Dell is selling Ubuntu equipped systems since about a year now and seems to be quite happy with it. Whatever that effectively means, at least I can tell that I’m quite happy with Linux on Dell systems, too.
Through the last five years, I’ve been using Linux on a number of Dell systems. Under my personal control there have been three laptops (Dell C610, D610 and a Latitude 640) and a desktop (Optiplex 755), on which I have been running Debian Sarge, Ubuntu Dapper, Feisty and now Hardy. We also had several Dell servers at work running more or less smoothly with Debian (sarge, etch). Using Linux wasn’t always without problems: I had trouble with built-in modems, PCMCIA ISDN cards and acpi/hibernation. For example, on my private Latitude 640, I have trouble suspending at all, because of the ipw3945 driver for the wlan. But the important thing to note is that basically all problems were really small and never of a size requiring me to use some other OS in the first place.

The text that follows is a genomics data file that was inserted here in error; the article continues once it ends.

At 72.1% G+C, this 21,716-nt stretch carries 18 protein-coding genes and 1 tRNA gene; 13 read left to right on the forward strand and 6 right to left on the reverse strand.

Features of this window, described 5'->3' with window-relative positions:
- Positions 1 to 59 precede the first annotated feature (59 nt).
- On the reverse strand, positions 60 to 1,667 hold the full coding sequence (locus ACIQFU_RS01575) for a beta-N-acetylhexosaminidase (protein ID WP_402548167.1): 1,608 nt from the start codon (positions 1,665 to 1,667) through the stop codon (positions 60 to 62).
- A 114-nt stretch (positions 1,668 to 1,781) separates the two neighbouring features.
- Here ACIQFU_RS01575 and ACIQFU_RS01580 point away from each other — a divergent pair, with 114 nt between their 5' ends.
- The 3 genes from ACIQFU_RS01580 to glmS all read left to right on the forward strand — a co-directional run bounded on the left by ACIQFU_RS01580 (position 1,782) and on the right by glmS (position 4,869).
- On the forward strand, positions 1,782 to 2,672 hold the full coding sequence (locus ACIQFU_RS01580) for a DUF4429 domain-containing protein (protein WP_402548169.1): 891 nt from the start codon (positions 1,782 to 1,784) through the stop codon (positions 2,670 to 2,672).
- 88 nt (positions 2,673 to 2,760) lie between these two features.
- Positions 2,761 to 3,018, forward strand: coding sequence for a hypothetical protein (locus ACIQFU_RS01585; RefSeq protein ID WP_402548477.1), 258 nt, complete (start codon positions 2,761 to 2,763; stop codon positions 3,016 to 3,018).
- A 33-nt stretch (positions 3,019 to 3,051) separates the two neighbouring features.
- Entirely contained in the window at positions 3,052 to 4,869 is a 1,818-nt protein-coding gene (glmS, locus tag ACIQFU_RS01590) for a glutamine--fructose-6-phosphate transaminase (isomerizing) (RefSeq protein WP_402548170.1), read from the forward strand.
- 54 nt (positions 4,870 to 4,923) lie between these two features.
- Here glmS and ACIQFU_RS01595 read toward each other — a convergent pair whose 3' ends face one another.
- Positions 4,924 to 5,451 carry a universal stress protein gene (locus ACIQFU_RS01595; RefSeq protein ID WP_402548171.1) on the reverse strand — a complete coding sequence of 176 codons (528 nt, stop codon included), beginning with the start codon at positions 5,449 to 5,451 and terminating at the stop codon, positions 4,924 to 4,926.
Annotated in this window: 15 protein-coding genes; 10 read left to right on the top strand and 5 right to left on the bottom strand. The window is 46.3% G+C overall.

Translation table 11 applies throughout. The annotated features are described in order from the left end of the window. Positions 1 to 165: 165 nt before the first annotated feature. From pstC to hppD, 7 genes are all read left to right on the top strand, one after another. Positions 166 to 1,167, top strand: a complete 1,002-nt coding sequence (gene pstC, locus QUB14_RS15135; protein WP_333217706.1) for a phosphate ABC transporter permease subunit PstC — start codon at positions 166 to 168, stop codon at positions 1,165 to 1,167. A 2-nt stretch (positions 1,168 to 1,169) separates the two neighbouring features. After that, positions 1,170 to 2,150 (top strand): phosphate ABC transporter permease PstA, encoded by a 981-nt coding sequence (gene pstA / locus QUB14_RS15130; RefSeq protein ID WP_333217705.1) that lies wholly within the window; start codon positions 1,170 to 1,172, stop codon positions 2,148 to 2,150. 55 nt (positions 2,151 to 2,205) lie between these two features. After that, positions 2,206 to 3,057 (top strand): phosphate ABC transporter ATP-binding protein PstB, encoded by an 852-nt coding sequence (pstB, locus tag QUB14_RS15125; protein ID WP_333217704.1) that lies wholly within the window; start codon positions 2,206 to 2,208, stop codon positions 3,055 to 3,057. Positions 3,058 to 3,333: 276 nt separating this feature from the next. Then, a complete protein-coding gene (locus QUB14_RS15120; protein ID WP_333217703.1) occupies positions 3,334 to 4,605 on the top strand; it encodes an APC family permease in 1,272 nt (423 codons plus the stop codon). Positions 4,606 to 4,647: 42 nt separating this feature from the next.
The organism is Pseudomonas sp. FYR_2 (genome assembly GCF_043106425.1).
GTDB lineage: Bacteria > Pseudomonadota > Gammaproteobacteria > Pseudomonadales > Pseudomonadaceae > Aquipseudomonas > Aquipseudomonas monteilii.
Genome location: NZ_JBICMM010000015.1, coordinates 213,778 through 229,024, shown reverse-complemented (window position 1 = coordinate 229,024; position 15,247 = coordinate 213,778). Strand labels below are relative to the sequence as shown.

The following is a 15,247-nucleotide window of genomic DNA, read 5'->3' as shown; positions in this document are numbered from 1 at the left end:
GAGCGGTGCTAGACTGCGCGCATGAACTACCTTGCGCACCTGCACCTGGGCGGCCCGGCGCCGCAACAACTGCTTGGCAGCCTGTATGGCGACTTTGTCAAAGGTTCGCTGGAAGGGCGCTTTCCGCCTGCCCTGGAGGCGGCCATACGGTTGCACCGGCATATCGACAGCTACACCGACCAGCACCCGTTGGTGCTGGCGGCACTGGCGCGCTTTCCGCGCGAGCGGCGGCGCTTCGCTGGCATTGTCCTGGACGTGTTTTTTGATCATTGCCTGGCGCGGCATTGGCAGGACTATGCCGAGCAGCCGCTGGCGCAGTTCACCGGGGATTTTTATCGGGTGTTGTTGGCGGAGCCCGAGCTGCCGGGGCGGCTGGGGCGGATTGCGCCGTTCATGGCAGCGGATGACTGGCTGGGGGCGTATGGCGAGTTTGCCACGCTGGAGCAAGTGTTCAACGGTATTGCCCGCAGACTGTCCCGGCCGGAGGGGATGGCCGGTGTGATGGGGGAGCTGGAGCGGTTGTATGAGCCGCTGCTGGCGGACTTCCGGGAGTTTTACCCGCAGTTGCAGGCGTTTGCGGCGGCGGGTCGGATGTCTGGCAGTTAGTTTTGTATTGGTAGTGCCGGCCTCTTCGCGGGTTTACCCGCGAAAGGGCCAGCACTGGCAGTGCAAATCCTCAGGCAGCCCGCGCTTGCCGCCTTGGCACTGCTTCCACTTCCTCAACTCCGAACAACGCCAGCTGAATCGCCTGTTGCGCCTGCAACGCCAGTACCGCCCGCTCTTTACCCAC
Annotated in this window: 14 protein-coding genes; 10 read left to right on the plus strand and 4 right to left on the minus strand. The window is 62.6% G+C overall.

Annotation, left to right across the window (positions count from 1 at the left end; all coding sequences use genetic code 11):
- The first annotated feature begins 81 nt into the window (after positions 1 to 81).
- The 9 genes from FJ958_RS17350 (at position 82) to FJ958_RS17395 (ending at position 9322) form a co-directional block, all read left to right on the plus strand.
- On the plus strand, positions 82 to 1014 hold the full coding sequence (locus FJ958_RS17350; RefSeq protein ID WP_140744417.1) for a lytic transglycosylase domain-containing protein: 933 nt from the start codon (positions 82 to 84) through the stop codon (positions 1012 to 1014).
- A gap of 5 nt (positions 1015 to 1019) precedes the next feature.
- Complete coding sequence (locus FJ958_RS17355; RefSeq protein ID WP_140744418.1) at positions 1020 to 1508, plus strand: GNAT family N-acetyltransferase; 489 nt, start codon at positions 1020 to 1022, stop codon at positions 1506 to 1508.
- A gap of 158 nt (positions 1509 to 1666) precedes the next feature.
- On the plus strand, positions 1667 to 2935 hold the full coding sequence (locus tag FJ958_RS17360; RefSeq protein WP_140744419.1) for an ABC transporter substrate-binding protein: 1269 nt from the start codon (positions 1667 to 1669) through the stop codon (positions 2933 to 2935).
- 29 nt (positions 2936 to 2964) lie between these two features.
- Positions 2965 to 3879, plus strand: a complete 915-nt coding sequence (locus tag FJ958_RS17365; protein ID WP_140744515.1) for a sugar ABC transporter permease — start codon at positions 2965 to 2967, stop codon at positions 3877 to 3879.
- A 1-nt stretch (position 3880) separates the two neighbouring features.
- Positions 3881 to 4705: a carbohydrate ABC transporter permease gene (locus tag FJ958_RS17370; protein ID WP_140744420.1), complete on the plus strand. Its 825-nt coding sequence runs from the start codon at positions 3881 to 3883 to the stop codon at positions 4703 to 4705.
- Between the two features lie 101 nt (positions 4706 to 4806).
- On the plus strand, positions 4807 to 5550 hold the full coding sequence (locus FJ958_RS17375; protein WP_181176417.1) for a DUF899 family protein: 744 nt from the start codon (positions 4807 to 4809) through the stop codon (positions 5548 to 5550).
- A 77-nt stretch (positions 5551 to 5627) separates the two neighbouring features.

The only real issue is not with Dell per se, but more with my favourite OS, Debian: over the years, and especially with the ever-lasting sarge release, getting Debian to run on a recent system got more and more difficult. That’s the main reason why I’ve been using Ubuntu on all recent hardware I had contact with: it’s more or less (more so than less) a Debian system but does run on modern hardware. Main issues here were graphics adapters, sata/scsi hostadapters and network/wifi cards, or to put it otherwise: too old kernels, too old X.org. Both problem sources can simply be solved by using a recent version of Ubuntu. Sorry, Debian, but your release cycle is just too long to be acceptable. Granted, all these problems are mostly an issue when installing a new system, but it’s not always possible to plug in some old disc with a working version of Linux.